RISC is an acronym for Reduced Instruction Set Computer. It is a processor design philosophy favoring smaller and simpler sets of instructions, that all execute in one, and the same number of, clock cycles and same amount of time. This makes programs faster, and larger, needing more bus bandwidth, memory (RAM), and storage (disk). Common RISC processors: ARM, DEC Alpha, IBM POWER, PA-RISC, MIPS, SPARC. RISC research began with a discovery. In traditional CPU designs, CISC (Complex Instruction Set Computer), many programs running on them were ignoring many instructions that existed to facilitate coding. The more complex instructions took several processor cycles to execute. CPUs were growing faster relative to the memory they accessed. This led to many methods to streamline processing in CPUs, while trying to lower the number of memory accesses.

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John Mashey on RISC/CISC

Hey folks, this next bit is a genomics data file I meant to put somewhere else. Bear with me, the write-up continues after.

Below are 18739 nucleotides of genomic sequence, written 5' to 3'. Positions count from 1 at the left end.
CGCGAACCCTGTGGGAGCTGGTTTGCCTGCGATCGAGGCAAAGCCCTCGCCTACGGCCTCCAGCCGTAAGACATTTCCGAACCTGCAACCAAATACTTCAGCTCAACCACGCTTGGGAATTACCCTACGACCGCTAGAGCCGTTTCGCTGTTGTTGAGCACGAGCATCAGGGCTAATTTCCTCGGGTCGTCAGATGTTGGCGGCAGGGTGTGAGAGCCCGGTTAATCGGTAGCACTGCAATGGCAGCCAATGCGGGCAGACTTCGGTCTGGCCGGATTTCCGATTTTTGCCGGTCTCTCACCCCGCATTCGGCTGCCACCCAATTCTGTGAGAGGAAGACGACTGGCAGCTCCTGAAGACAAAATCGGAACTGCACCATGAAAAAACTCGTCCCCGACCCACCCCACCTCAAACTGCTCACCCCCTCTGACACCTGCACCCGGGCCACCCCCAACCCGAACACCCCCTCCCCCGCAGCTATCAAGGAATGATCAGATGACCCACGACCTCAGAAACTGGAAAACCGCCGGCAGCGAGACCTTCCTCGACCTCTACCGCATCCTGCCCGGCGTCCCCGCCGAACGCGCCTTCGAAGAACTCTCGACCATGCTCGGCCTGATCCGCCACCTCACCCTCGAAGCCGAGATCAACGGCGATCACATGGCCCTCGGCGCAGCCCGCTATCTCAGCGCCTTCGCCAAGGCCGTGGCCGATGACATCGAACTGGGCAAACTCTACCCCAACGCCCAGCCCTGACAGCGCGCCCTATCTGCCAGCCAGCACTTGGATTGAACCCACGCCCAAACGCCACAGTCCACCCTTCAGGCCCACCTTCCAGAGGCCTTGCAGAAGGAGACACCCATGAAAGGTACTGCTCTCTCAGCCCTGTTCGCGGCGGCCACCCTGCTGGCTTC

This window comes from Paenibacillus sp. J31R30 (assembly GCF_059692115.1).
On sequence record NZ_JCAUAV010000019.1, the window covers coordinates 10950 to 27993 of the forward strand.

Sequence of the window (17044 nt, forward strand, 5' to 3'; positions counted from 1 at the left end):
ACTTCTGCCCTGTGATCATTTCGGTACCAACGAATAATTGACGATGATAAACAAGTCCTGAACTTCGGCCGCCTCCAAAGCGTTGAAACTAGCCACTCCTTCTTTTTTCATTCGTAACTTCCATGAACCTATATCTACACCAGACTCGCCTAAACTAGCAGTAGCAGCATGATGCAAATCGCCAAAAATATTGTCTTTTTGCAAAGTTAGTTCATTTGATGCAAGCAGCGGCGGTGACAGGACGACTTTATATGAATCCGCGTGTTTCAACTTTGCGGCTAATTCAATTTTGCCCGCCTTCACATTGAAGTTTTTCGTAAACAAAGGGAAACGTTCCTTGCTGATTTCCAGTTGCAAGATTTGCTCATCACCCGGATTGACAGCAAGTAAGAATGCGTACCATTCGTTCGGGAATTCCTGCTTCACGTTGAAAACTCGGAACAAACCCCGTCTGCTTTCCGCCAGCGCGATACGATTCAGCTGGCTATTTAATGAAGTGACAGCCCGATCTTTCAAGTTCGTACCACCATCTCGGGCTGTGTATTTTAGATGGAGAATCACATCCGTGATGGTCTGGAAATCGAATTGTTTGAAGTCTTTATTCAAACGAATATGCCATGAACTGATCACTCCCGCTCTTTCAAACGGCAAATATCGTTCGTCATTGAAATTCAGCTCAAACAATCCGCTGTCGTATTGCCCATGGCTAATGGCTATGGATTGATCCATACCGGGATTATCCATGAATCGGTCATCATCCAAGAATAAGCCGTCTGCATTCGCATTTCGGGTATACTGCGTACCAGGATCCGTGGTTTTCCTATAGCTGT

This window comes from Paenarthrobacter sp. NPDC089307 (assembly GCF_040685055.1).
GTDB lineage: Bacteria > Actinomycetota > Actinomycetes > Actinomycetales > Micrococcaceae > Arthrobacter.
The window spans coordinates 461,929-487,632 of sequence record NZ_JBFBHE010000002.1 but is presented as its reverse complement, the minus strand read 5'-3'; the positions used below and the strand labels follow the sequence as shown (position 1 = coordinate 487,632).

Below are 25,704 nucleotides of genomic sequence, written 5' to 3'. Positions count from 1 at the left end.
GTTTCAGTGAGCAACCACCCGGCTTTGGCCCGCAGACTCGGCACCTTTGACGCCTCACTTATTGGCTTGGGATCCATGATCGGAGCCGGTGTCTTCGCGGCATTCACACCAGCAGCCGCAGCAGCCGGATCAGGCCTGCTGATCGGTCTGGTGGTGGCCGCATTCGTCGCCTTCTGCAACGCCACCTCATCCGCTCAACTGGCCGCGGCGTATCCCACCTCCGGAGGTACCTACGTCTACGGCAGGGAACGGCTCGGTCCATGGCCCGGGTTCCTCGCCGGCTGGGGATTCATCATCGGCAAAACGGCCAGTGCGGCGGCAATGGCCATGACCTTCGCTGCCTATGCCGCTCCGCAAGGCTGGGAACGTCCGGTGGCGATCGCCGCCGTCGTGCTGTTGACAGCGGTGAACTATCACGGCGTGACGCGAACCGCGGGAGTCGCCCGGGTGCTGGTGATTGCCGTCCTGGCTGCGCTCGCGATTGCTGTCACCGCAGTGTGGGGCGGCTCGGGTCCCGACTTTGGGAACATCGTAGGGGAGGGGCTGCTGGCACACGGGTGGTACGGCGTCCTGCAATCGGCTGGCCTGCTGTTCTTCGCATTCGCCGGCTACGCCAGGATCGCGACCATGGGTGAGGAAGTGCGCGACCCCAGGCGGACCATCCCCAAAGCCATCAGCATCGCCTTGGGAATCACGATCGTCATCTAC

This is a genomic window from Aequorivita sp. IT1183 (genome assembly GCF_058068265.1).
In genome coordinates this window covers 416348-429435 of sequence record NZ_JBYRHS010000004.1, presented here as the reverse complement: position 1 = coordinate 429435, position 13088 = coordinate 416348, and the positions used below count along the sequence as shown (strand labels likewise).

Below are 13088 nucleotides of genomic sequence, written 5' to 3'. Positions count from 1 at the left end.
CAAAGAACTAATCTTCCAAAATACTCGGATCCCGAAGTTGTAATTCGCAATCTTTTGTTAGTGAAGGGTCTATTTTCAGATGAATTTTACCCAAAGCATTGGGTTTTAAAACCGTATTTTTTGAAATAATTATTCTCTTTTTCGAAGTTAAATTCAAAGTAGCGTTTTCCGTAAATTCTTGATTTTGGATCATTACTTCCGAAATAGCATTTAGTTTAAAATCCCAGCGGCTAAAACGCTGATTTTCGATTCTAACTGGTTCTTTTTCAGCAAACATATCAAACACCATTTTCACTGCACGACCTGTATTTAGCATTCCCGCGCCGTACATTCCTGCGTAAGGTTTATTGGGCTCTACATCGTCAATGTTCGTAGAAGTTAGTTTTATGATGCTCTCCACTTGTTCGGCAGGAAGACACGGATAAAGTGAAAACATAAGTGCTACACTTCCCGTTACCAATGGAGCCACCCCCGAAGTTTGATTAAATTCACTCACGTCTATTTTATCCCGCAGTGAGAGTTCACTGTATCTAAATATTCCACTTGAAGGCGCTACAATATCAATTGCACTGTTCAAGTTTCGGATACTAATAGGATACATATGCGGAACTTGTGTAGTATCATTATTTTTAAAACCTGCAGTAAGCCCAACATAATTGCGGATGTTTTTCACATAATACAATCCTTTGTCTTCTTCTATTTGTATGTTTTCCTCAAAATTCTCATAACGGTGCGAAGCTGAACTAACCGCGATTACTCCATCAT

From comp.arch debates, in one text document for easier reading, original text and formats preserved, mostly.
Reduced Instruction Set Computer
Brief, very clear definition, with links to related issues and processors. FOLDOC.
What is RISC?
Defines term, lists other webpages. Webopedia.
Wikipedia: Reduced Instruction Set Computer
Online encyclopedia article about RISC.
Beyond RISC: The Post-RISC Architecture
Today's RISC processors are so far from RISC roots that they are no longer truly RISC. Michigan State University, Department of Computer Science. (May 01, 1996)

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